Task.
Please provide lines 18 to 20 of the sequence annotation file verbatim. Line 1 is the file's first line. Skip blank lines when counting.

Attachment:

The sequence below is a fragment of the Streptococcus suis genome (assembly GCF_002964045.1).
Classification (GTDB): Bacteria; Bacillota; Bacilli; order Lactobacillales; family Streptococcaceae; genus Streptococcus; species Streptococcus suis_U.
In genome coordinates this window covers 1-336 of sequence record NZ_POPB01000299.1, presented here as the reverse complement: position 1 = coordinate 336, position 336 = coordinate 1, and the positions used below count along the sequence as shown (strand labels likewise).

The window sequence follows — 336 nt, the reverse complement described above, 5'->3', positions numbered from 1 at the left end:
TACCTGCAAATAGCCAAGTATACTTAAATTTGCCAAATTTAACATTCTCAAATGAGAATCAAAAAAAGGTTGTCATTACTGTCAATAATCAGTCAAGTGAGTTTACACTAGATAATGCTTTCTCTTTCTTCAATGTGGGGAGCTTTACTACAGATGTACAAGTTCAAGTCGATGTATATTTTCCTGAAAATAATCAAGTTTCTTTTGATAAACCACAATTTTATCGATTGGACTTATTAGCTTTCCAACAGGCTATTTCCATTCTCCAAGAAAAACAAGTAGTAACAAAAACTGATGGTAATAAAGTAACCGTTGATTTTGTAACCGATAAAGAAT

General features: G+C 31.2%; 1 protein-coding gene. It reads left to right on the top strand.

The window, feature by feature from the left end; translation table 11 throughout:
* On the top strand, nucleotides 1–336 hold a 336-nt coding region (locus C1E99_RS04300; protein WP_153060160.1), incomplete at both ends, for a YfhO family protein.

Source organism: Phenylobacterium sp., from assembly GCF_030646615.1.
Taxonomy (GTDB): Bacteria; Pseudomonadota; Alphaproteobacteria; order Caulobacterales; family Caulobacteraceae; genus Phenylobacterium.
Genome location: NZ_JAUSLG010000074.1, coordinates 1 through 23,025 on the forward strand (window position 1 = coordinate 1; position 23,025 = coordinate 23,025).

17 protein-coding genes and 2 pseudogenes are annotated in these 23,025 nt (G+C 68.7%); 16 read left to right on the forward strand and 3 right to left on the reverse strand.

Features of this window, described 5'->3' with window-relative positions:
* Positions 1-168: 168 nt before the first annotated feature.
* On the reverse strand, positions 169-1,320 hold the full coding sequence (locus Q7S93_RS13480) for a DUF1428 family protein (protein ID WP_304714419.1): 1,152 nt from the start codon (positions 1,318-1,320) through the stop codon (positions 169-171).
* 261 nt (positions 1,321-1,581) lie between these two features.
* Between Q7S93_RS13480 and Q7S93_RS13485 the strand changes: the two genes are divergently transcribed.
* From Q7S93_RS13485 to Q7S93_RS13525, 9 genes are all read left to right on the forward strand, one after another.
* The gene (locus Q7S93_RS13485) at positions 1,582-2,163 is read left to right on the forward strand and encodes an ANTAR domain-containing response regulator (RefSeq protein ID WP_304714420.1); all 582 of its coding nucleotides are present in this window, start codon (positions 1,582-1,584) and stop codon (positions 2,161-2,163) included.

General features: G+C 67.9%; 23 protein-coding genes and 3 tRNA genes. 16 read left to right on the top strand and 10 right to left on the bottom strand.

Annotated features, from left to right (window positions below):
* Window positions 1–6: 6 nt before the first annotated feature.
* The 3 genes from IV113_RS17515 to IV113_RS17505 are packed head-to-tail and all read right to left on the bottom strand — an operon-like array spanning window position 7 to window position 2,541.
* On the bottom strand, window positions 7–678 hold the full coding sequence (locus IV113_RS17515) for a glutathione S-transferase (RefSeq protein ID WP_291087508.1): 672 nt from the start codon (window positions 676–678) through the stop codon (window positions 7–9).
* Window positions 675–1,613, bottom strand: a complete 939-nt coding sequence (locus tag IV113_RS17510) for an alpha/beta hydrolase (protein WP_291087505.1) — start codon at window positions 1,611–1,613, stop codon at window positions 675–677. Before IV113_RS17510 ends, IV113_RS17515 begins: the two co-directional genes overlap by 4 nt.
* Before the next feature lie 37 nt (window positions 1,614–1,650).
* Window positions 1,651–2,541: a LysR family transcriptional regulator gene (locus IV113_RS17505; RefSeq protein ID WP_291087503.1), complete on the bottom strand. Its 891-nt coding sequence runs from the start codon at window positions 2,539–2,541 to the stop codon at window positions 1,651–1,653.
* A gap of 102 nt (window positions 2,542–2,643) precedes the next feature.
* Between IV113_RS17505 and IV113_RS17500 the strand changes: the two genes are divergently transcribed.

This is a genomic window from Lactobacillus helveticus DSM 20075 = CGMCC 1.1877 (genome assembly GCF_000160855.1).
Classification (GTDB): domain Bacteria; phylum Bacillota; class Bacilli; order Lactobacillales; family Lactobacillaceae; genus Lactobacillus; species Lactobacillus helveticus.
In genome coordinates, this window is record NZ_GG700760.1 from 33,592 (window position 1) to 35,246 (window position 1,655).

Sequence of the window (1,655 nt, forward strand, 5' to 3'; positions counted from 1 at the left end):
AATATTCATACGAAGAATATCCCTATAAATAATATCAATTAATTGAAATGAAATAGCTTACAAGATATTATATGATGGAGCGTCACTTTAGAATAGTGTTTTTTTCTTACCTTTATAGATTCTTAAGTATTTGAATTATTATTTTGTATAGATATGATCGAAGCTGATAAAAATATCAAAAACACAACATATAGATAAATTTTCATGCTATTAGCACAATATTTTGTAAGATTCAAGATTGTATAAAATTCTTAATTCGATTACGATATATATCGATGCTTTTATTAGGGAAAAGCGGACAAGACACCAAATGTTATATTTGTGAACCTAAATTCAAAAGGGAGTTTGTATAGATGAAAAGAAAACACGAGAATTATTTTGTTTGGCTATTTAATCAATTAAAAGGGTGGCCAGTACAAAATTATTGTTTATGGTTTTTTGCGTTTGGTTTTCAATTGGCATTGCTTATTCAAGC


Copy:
* From Q7S93_RS13485 to Q7S93_RS13525, 9 genes are all read left to right on the forward strand, one after another.
* The gene (locus Q7S93_RS13485) at positions 1,582-2,163 is read left to right on the forward strand and encodes an ANTAR domain-containing response regulator (RefSeq protein ID WP_304714420.1); all 582 of its coding nucleotides are present in this window, start codon (positions 1,582-1,584) and stop codon (positions 2,161-2,163) included.

General features: G+C 67.9%; 23 protein-coding genes and 3 tRNA genes. 16 read left to right on the top strand and 10 right to left on the bottom strand.